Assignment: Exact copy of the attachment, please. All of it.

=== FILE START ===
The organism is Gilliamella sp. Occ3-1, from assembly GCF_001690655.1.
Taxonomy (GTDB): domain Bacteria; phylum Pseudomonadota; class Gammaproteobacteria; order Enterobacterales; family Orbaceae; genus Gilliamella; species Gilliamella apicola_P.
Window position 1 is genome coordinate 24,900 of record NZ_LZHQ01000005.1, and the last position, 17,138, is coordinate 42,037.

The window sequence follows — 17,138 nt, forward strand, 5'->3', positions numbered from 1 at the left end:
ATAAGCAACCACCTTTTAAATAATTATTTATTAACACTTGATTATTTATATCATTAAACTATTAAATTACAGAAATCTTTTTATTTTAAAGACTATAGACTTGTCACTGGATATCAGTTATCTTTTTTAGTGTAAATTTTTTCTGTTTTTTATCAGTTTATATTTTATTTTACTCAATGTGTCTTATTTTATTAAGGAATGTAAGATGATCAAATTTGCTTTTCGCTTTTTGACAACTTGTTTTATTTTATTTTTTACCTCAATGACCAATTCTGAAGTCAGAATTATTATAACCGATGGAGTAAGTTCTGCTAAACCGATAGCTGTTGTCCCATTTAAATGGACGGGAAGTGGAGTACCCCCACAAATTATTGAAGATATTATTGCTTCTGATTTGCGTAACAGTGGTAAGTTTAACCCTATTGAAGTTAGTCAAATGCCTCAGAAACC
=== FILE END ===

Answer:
The organism is Gilliamella sp. Occ3-1, from assembly GCF_001690655.1.
Taxonomy (GTDB): domain Bacteria; phylum Pseudomonadota; class Gammaproteobacteria; order Enterobacterales; family Orbaceae; genus Gilliamella; species Gilliamella apicola_P.
Window position 1 is genome coordinate 24,900 of record NZ_LZHQ01000005.1, and the last position, 17,138, is coordinate 42,037.

The window sequence follows — 17,138 nt, forward strand, 5'->3', positions numbered from 1 at the left end:
ATAAGCAACCACCTTTTAAATAATTATTTATTAACACTTGATTATTTATATCATTAAACTATTAAATTACAGAAATCTTTTTATTTTAAAGACTATAGACTTGTCACTGGATATCAGTTATCTTTTTTAGTGTAAATTTTTTCTGTTTTTTATCAGTTTATATTTTATTTTACTCAATGTGTCTTATTTTATTAAGGAATGTAAGATGATCAAATTTGCTTTTCGCTTTTTGACAACTTGTTTTATTTTATTTTTTACCTCAATGACCAATTCTGAAGTCAGAATTATTATAACCGATGGAGTAAGTTCTGCTAAACCGATAGCTGTTGTCCCATTTAAATGGACGGGAAGTGGAGTACCCCCACAAATTATTGAAGATATTATTGCTTCTGATTTGCGTAACAGTGGTAAGTTTAACCCTATTGAAGTTAGTCAAATGCCTCAGAAACC